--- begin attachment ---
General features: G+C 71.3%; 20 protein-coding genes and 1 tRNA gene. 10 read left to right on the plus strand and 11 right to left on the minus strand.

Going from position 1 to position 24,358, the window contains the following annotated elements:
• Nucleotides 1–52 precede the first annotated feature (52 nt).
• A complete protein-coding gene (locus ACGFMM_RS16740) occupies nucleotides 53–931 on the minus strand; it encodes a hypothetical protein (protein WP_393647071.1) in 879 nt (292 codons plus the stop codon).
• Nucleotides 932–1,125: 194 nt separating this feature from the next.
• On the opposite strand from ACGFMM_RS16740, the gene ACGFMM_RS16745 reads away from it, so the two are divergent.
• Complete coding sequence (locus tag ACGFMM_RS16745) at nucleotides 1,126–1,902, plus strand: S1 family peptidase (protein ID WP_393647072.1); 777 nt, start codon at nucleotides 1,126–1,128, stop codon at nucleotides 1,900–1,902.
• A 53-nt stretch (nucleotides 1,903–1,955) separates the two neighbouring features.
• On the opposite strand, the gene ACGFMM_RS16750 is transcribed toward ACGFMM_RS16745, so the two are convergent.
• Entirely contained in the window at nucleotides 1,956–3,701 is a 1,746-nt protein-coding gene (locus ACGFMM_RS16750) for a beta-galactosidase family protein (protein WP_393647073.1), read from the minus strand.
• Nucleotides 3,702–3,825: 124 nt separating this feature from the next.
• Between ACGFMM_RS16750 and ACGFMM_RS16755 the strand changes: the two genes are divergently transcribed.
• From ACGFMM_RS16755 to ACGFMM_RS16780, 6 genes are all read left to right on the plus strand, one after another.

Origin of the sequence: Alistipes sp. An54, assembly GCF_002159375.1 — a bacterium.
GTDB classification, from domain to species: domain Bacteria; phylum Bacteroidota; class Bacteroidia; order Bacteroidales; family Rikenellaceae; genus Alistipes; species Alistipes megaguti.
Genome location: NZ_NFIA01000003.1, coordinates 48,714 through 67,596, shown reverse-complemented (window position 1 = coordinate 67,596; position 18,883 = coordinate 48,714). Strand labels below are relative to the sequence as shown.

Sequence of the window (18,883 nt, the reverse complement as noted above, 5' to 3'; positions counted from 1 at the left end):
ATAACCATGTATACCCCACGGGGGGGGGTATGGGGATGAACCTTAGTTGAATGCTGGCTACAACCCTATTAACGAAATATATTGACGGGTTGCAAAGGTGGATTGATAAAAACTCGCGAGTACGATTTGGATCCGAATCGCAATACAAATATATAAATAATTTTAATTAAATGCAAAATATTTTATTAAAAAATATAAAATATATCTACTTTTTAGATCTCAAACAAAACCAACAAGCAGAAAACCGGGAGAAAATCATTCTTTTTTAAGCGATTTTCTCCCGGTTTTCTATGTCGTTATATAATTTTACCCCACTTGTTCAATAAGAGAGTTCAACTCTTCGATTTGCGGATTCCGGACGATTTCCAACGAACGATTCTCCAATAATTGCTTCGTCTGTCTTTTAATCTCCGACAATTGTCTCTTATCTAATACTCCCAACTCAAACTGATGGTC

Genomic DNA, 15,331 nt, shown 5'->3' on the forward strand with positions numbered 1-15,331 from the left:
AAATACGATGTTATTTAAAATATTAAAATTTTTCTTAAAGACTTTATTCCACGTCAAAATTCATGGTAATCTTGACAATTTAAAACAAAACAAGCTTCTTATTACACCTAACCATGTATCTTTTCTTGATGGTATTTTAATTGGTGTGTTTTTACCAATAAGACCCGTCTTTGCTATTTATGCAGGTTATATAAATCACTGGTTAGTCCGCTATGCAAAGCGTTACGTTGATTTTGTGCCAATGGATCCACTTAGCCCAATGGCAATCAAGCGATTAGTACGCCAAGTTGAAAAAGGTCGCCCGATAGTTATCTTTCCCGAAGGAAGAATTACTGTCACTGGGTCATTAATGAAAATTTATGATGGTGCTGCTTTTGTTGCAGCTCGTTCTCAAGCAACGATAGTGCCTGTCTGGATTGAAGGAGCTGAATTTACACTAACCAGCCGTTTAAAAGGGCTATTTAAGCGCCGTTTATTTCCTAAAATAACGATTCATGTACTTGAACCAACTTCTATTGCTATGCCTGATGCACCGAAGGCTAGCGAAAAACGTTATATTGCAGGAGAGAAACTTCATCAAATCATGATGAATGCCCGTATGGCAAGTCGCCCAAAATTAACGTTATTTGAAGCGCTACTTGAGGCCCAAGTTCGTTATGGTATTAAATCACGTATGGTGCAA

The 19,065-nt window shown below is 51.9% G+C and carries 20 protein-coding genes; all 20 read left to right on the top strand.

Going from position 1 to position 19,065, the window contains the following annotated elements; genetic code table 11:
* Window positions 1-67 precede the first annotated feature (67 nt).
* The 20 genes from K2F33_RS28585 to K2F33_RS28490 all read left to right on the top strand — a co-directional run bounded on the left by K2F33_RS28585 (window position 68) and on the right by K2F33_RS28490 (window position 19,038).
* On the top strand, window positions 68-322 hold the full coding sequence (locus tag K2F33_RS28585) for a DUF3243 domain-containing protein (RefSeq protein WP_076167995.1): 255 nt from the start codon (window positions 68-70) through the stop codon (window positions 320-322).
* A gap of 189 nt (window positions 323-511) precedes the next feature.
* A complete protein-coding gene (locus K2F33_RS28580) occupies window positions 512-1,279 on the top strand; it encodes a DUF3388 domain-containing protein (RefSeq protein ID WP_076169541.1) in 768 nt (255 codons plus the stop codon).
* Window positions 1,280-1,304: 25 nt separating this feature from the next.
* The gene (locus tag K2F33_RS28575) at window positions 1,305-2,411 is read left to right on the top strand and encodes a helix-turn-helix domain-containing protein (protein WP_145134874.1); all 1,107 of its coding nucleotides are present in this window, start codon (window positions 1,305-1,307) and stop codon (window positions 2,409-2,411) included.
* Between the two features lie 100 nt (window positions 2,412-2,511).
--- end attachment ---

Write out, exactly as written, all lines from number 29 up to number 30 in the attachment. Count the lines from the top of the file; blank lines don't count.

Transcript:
* The gene (locus tag K2F33_RS28575) at window positions 1,305-2,411 is read left to right on the top strand and encodes a helix-turn-helix domain-containing protein (protein WP_145134874.1); all 1,107 of its coding nucleotides are present in this window, start codon (window positions 1,305-1,307) and stop codon (window positions 2,409-2,411) included.
* Between the two features lie 100 nt (window positions 2,412-2,511).